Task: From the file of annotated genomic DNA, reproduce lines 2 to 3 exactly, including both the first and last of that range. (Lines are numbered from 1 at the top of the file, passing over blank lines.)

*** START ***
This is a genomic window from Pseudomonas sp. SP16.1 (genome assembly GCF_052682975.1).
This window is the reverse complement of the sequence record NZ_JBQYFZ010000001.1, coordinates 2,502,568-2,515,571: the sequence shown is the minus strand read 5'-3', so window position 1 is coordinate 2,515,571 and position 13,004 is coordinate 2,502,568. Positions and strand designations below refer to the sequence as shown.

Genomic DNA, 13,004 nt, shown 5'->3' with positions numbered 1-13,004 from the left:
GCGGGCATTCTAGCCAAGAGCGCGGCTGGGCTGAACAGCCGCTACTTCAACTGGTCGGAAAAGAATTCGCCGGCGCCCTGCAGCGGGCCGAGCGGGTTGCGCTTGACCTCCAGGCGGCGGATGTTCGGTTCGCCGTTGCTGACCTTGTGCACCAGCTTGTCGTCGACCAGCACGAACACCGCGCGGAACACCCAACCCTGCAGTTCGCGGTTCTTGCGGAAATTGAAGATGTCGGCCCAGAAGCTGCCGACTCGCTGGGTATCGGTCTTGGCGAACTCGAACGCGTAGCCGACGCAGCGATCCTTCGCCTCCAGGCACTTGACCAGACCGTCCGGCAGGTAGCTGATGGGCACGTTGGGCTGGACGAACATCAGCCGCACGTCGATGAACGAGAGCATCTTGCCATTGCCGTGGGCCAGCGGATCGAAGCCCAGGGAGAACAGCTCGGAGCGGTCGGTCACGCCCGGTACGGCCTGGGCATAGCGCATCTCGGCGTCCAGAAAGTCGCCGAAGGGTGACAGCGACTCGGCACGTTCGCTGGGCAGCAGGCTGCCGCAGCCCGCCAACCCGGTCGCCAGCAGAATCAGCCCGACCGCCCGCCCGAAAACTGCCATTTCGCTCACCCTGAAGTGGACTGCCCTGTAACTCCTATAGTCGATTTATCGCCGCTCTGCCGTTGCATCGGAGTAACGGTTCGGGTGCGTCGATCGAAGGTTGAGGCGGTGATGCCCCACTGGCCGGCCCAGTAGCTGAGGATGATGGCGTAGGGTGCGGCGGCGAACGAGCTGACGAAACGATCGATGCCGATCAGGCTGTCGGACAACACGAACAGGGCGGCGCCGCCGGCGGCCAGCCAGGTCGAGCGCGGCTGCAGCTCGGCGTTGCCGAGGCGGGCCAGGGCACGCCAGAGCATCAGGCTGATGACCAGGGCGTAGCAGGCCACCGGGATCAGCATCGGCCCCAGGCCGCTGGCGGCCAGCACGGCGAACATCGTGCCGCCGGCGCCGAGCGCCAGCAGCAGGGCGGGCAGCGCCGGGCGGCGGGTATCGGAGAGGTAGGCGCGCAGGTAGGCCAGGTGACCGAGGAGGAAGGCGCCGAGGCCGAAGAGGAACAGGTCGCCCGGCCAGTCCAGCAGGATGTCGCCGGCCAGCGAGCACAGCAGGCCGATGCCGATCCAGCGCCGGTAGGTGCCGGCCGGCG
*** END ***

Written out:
This window is the reverse complement of the sequence record NZ_JBQYFZ010000001.1, coordinates 2,502,568-2,515,571: the sequence shown is the minus strand read 5'-3', so window position 1 is coordinate 2,515,571 and position 13,004 is coordinate 2,502,568. Positions and strand designations below refer to the sequence as shown.

Genomic DNA, 13,004 nt, shown 5'->3' with positions numbered 1-13,004 from the left: